Time change creates ‘social jet lag’

The clocks move forward in Germany this Sunday – making for more sunshine later in the day. Yet one scholar argues that the summer time change is an unjustified form of early birds having their way – at the expense of late risers.

Time change creates 'social jet lag'
Photo: DPA

At 2 a.m. on March 25, the clocks jump ahead by one hour to mark the start of European summer time in Germany.

For some, this just means an hour less sleep – but for physicist Ernst Peter Fischer, the springtime switch has much broader, and more serious implications.

“The time change is a rule imposed by early types on late types, and it leads to social jet lag with serious health and social consequences,” Fischer told news agency DPA.

An author and scientific historian, Fischer has written about time in many of his works. He believes the time change puts a gap between the body’s natural clock and the time set by society.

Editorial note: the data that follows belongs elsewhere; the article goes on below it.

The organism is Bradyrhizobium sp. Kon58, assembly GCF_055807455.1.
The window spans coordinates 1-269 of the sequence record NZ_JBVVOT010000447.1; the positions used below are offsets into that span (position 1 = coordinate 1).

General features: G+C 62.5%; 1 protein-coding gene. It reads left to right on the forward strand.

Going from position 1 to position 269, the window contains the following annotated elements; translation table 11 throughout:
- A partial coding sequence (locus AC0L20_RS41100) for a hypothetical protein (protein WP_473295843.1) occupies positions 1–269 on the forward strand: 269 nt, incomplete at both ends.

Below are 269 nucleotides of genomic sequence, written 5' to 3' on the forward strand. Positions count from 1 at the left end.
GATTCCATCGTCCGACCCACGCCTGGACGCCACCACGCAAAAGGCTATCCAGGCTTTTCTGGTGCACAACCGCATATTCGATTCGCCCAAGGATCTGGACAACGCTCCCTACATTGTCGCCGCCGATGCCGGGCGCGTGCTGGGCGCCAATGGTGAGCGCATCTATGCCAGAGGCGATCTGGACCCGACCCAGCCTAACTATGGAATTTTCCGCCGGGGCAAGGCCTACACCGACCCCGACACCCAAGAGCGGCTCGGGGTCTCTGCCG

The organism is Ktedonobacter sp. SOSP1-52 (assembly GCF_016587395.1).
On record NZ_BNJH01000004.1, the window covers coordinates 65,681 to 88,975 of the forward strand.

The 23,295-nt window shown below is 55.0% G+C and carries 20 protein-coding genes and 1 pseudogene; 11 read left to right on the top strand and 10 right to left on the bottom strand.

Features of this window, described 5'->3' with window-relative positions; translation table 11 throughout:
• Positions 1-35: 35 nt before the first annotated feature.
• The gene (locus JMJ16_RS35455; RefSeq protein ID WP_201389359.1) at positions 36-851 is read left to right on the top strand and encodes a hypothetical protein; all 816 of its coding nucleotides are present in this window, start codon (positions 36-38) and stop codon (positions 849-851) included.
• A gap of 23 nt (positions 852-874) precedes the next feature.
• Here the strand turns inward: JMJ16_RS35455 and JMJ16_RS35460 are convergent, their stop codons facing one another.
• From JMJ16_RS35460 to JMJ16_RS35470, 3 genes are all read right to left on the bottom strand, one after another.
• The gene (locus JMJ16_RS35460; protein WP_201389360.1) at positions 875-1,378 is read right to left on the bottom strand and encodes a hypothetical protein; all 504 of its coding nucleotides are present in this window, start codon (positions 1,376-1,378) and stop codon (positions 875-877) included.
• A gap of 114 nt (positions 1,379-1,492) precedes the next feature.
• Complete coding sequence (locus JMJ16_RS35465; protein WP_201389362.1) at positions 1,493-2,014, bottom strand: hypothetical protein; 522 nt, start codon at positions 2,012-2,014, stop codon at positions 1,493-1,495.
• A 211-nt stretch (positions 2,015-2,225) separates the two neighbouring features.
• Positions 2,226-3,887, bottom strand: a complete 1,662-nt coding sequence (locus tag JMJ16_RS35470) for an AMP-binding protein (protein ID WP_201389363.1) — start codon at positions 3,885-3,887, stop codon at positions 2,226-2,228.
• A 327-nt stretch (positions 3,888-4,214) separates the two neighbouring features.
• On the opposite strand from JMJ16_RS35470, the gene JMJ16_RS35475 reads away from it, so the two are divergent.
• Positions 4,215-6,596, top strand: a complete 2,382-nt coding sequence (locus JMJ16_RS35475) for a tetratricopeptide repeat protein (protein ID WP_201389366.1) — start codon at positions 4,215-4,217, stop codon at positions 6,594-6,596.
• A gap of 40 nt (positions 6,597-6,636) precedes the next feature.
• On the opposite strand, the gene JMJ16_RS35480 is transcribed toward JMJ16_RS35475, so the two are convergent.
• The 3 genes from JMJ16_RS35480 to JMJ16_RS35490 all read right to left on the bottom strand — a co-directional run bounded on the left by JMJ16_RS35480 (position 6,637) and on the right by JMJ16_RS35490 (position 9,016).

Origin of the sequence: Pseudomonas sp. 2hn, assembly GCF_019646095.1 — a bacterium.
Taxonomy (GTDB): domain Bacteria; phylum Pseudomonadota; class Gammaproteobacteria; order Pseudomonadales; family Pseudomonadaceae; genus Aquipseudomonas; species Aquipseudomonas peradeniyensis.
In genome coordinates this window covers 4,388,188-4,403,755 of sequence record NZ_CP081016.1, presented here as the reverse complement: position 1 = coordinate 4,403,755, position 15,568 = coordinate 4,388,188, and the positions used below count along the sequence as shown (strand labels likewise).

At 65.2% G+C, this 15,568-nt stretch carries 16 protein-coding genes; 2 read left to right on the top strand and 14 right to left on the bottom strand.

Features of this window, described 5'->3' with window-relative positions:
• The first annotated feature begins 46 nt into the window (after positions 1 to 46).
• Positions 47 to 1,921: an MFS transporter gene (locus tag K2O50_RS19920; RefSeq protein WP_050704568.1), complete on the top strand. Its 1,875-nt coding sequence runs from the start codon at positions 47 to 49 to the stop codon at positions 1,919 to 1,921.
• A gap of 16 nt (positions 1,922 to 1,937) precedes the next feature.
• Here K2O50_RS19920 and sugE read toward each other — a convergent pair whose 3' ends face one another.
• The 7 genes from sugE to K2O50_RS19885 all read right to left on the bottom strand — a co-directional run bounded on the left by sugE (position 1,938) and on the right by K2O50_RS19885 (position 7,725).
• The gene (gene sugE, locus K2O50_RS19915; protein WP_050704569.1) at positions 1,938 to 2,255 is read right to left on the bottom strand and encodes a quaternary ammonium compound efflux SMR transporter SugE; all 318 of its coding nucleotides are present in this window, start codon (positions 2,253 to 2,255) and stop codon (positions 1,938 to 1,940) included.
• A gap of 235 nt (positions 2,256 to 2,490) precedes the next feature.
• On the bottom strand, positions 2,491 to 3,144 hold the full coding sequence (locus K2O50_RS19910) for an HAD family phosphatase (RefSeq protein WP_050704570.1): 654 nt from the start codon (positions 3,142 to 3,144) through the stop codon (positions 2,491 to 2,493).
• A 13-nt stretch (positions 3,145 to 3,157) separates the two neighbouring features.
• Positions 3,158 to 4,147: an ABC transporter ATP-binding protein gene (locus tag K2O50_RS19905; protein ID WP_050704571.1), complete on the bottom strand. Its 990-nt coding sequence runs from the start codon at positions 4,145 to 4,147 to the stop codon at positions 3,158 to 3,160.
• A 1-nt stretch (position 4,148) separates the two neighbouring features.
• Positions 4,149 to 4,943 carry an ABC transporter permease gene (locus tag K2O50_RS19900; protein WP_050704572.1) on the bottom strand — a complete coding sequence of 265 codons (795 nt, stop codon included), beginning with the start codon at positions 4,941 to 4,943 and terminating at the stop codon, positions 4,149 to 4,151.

Fischer criticised the tendency to view so-called “late sleepers” negatively, and said both early and late risers should be seen in a similar light.

“In our society, the early types – the ones who get to work first and are always whistling so cheerfully – have prevailed,” Fischer said. “They run management and politics, and they are the ones who are dictating the new time to us.”

So when it comes to time, the scientist urged caution: “Time is probably the only thing we have,” he said.

“That’s why we should handle it carefully.”


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